ZACC 06
Hearing Date: 06 September 2022
Judgement Date: 01 February 2023
Post Judgment Media Summary
The following explanatory note is provided to assist the media in reporting this case and is not binding on the Constitutional Court or any member of the Court.
On Wednesday, 1 February 2023 at 10h00, the Constitutional Court handed down judgment in an application for leave to appeal against the judgment and order of the Supreme Court of Appeal dated 6 January 2022, which judgment set aside the order of the High Court of South Africa, Eastern Cape Division, Grahamstown.
The first applicant is Agribee Beef Fund (Pty) Limited (Agribee), a private company trading as the Eastern Cape Beef Fund. The second applicant is Berlin Beef (Pty) Limited, a private company owned by the director of the first applicant. The first respondent is the Eastern Cape Rural Development Agency (the Agency), an entity established in terms of the Eastern Cape Rural Finance Corporation Act 9 of 1999. The second respondent is the Member of the Executive Council for Rural and Agrarian Reform, Province of the Eastern Cape (the Department). The respondents (collectively referred to as the organs of state) are responsible for the development and administration of the agricultural sector in the Eastern Cape.
On 10 July 2018, Berlin Beef proposed a project to the Department for a strategic partnership aimed at increasing the economic participation of Black smallholder farmers in the red meat value chain. On 16 July 2018, Agribee concluded an agreement that incorporated a business plan with the organs of state to carry out the project.
A service level agreement was concluded between the organs of state in terms of which the Agency was to receive and administer the project’s funds on behalf of the Department. A total of R67 535 000 (sixty-seven million five hundred and thirty-five thousand rands) was budgeted by the Department for the project. Furthermore, in terms of the agreement’s preamble, the applicants raised R180 million to implement and manage the project.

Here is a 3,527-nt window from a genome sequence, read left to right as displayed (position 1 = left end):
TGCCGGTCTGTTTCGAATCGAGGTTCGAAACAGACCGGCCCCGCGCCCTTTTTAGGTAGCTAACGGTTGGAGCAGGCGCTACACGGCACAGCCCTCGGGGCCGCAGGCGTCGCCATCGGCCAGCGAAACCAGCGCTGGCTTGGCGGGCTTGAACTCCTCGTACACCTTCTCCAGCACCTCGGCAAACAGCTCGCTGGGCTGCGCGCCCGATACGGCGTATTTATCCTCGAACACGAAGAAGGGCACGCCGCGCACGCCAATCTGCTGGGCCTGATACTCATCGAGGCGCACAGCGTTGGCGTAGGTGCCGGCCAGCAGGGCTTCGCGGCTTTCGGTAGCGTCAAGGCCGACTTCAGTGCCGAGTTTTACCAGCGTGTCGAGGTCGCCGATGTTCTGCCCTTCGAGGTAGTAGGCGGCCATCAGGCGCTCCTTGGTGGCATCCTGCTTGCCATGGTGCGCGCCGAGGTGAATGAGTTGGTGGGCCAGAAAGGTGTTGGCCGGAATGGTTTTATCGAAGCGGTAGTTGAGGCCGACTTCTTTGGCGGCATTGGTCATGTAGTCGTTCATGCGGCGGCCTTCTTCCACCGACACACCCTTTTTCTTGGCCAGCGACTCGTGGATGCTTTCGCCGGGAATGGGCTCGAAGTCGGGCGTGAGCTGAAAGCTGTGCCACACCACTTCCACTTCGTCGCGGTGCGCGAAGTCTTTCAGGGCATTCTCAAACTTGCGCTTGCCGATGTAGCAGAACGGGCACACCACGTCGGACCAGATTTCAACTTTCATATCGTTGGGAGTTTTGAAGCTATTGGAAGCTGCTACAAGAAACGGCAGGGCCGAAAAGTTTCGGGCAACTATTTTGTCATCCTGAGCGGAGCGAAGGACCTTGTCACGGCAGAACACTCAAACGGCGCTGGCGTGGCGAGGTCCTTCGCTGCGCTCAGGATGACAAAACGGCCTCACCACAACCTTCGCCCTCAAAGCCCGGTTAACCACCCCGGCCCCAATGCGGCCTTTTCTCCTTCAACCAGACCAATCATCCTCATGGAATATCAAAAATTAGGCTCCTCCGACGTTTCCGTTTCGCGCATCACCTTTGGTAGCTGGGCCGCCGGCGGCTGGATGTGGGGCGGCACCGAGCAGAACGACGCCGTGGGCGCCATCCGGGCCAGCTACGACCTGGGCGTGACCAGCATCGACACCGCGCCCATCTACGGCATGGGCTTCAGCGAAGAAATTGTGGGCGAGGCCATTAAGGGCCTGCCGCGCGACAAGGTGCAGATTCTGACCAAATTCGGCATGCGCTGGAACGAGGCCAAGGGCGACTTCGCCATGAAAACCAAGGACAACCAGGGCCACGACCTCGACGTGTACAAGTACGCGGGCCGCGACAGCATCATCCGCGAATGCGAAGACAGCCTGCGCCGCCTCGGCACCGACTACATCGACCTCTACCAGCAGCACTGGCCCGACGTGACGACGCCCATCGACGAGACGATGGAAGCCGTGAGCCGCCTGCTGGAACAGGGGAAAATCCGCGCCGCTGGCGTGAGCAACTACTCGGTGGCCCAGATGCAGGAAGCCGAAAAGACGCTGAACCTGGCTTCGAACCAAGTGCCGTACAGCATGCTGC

The organs of state challenged the legality of the contract, alleging that the conclusion of the agreement was not preceded by a procurement process as required in terms of section 217(1) of the Constitution. Accordingly, the organs of state brought an application before the High Court, seeking an order for the agreement to be set aside.
On 17 December 2019, the High Court dismissed the application with costs on the basis that the agreement is not one for the provision of goods and services which would invoke a procurement process envisaged in section 217(1) of the Constitution. Instead, the Court characterised the agreement as a public-private partnership for the implementation of the project at the heart of the agreement.
The organs of state proceeded with an appeal before the Supreme Court of Appeal against the order of the High Court. On 6 January 2022, the appeal was upheld with costs, and the tripartite agreement concluded by the parties was declared invalid. The Court held that it was clear from the terms of the agreement that the project fell within the core functions of the organs of state. Further, to give effect to these functions, public money was budgeted and the funds were to be used to pay for the applicants’ acquisition of beef weaners for the beneficiaries. Therefore, section 217(1) of the Constitution was found to be applicable.